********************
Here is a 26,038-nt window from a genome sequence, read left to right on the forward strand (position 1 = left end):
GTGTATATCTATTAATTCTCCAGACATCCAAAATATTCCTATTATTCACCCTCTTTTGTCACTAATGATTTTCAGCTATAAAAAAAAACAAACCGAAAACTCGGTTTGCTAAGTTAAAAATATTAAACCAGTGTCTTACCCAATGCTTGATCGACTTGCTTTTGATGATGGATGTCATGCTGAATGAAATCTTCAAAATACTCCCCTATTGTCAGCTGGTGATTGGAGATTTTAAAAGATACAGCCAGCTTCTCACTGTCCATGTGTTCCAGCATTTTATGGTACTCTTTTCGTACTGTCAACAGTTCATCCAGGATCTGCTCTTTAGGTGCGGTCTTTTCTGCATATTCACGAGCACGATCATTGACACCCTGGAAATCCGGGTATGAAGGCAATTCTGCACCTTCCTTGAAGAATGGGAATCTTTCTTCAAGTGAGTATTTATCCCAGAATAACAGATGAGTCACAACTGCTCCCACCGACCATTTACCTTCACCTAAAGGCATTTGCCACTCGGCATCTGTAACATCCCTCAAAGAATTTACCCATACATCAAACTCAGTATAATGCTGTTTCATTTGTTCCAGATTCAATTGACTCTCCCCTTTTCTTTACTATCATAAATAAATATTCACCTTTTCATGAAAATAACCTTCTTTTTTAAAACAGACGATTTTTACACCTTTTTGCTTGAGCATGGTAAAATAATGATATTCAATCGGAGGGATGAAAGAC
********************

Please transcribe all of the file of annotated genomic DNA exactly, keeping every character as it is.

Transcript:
Here is a 26,038-nt window from a genome sequence, read left to right on the forward strand (position 1 = left end):
GTGTATATCTATTAATTCTCCAGACATCCAAAATATTCCTATTATTCACCCTCTTTTGTCACTAATGATTTTCAGCTATAAAAAAAAACAAACCGAAAACTCGGTTTGCTAAGTTAAAAATATTAAACCAGTGTCTTACCCAATGCTTGATCGACTTGCTTTTGATGATGGATGTCATGCTGAATGAAATCTTCAAAATACTCCCCTATTGTCAGCTGGTGATTGGAGATTTTAAAAGATACAGCCAGCTTCTCACTGTCCATGTGTTCCAGCATTTTATGGTACTCTTTTCGTACTGTCAACAGTTCATCCAGGATCTGCTCTTTAGGTGCGGTCTTTTCTGCATATTCACGAGCACGATCATTGACACCCTGGAAATCCGGGTATGAAGGCAATTCTGCACCTTCCTTGAAGAATGGGAATCTTTCTTCAAGTGAGTATTTATCCCAGAATAACAGATGAGTCACAACTGCTCCCACCGACCATTTACCTTCACCTAAAGGCATTTGCCACTCGGCATCTGTAACATCCCTCAAAGAATTTACCCATACATCAAACTCAGTATAATGCTGTTTCATTTGTTCCAGATTCAATTGACTCTCCCCTTTTCTTTACTATCATAAATAAATATTCACCTTTTCATGAAAATAACCTTCTTTTTTAAAACAGACGATTTTTACACCTTTTTGCTTGAGCATGGTAAAATAATGATATTCAATCGGAGGGATGAAAGAC